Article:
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Title: The day of the Lord and its culmination in the book of Revelation : related to the theology of hope
Author: Gray, Donald Alfred
Awarding Body: University of Manchester
Current Institution: University of Manchester
Date of Award: 1974
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This thesis seeks to show that the theme of the "Day of the Lord" runs throughout the Old and New Testaments, finding its fullest expression in the Book of Revelation. As Revelation is an apocalyptic and an eschatological book, and the theme is recognized generally as an eschatological theme, our first task is therefore to give re-appraisals of "apocalyptic" and "eschatology". Clear definitions are arrived at which are maintained throughout the thesis. The concept of the "Day of the Lord" is seen as commencing at Creation, when God rested from his work on the seventh day. This day was then blessed and hallowed. Sin intervened, but in the Old Testament the concept of the "Day" can be seen evolving into a comprehensive expression of God's dealings with man, and pointing forward to a return to Edenic perfection. In the Book of Daniel the "Day of the Lord" comes to its fullest outline in Old Testament thinking, and the Inter-Testamental literature most significant for our theme is that cast in the apocalyptic mould. At the commencement of the New Testament era we are able to distinguish seven aspects of the "Day of the Lord". All seven aspects find their centre and focal point in the life and teachings of Jesus Christ. The all-embracing nature of the Cross and Resurrection of Christ encompasses not only that which has gone before, but also that which is to come, namely the Parousia. The Paroueia is seen as the commencement of the eschatological "Day of the Lord", when that which has been achieved in the Cross and the Resurrection of Christ will be consummated. In the ::Bookof Revelation we find the eschatological "Day" outlined in fullest detail, with all seven constituent aspects clearly disoernible. The saved of mankind are ushered in to the Rest of God, prepared for them from the foundation of the World by the Lamb slain from the foundation of the World. Protology has been overtaken by eschatology. In the final section the theology of Professor JUrgen Moltmann is explored, and the si#nificance of the "theology of hope" school discussed. Moltmann's strong emphasis on the Parousia of Christ is seen as having great relevance to Biblical Theology to-day, and as a welcome corrective to the existential and realized sohools of thought. His tendency to ignore the importance of Creation and the present presence of Christ through the Spirit, is, however, seen as detrimental to his position. The conclusion of this thesis is that a true view of Protology leads to a true view of eschatology, and the concept of the Creator God who is to appear as the Re-Creator is as valid for man to-day as it was in the first Century.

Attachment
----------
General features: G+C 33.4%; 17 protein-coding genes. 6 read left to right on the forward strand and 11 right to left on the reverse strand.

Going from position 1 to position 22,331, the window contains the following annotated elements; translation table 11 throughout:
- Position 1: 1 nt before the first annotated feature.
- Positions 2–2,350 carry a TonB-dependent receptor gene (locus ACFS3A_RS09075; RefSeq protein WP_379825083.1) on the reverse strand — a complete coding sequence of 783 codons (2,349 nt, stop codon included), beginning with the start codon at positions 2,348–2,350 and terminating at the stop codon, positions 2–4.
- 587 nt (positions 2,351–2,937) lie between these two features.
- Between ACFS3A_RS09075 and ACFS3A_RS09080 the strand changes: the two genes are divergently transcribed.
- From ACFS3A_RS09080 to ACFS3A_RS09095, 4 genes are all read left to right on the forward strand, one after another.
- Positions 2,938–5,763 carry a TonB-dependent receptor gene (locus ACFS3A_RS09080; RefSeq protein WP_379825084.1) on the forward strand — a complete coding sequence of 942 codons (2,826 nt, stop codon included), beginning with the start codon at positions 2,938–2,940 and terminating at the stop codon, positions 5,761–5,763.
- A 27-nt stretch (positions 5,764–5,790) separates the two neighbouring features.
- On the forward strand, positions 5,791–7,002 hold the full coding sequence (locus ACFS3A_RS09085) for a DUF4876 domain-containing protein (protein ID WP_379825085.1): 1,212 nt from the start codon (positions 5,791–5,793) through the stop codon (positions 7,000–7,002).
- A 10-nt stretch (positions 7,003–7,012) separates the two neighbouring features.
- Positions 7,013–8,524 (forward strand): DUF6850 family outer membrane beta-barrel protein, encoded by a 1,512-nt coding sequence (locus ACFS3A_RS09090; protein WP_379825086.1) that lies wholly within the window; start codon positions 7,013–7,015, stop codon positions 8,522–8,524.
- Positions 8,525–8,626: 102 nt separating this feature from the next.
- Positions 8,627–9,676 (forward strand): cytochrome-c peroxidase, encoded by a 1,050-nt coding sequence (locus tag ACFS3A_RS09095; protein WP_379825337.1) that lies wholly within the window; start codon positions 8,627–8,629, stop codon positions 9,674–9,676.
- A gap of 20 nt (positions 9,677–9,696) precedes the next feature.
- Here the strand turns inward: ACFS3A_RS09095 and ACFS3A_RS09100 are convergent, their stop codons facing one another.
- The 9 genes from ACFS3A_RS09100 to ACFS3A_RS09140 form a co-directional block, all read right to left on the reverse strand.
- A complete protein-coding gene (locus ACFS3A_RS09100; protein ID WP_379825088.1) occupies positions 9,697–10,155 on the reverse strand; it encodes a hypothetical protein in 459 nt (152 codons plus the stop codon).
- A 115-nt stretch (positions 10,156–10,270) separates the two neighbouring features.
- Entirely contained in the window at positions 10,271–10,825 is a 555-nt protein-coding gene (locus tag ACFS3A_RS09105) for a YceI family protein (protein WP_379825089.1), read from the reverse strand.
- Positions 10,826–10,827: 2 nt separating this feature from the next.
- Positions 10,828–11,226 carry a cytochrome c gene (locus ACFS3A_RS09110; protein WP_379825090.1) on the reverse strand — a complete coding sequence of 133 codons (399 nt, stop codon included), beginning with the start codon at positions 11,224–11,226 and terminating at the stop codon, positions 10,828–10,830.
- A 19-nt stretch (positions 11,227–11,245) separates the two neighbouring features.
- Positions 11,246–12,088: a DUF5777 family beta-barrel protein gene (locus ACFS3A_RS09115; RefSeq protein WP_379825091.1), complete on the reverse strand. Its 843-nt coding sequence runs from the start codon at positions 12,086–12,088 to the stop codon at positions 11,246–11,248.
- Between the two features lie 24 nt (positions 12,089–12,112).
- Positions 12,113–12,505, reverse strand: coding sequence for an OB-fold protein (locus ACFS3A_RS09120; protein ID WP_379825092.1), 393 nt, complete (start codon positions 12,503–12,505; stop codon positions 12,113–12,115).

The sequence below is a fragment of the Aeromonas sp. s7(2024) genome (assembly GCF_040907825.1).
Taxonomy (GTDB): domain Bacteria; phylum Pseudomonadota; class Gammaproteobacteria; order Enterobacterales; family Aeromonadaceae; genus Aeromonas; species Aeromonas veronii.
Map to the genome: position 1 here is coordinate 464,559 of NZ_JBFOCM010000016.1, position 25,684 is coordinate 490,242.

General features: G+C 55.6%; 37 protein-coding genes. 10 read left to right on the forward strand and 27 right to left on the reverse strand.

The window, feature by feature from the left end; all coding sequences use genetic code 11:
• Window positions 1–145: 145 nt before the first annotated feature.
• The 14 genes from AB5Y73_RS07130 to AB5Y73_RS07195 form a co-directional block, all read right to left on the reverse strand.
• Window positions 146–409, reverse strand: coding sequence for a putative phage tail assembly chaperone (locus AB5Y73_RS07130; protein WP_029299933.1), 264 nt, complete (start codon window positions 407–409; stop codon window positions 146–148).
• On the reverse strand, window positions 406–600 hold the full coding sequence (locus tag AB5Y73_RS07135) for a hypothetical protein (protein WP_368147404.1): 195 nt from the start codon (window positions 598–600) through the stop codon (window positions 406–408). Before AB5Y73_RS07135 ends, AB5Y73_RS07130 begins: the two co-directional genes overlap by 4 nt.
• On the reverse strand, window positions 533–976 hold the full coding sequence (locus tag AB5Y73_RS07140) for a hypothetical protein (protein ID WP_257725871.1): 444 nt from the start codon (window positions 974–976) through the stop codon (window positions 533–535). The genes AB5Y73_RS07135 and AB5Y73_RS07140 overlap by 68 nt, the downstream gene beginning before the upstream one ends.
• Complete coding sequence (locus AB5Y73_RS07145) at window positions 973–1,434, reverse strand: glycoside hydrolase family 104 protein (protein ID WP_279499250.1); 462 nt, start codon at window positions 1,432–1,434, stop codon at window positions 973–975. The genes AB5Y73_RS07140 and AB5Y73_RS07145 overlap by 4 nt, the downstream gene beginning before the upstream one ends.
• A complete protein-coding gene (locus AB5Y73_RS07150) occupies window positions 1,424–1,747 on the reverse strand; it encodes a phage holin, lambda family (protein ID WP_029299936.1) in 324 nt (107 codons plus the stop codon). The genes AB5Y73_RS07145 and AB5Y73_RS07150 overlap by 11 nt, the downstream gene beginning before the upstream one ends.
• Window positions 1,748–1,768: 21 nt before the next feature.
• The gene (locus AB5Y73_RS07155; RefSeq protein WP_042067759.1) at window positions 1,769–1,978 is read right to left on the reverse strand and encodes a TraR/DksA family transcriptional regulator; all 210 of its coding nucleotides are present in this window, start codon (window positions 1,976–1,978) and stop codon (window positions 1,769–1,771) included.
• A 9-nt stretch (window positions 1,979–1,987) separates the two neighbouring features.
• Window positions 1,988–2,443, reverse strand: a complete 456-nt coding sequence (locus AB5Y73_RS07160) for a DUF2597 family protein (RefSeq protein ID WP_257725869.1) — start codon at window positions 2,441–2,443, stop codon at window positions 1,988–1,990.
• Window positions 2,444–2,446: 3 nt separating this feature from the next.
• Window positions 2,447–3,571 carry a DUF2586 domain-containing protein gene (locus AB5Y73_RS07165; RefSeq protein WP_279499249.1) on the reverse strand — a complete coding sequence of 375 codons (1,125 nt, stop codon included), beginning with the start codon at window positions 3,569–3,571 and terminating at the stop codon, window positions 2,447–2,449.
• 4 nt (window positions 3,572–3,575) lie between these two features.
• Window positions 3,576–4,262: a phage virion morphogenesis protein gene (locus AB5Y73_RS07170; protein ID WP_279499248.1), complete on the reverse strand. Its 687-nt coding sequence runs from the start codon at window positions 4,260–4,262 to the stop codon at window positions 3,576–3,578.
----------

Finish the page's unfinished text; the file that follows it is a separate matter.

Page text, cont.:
Supervisor: Not available Sponsor: Not available
Qualification Name: Thesis (Ph.D.) Qualification Level: Doctoral
EThOS ID:  DOI: Not available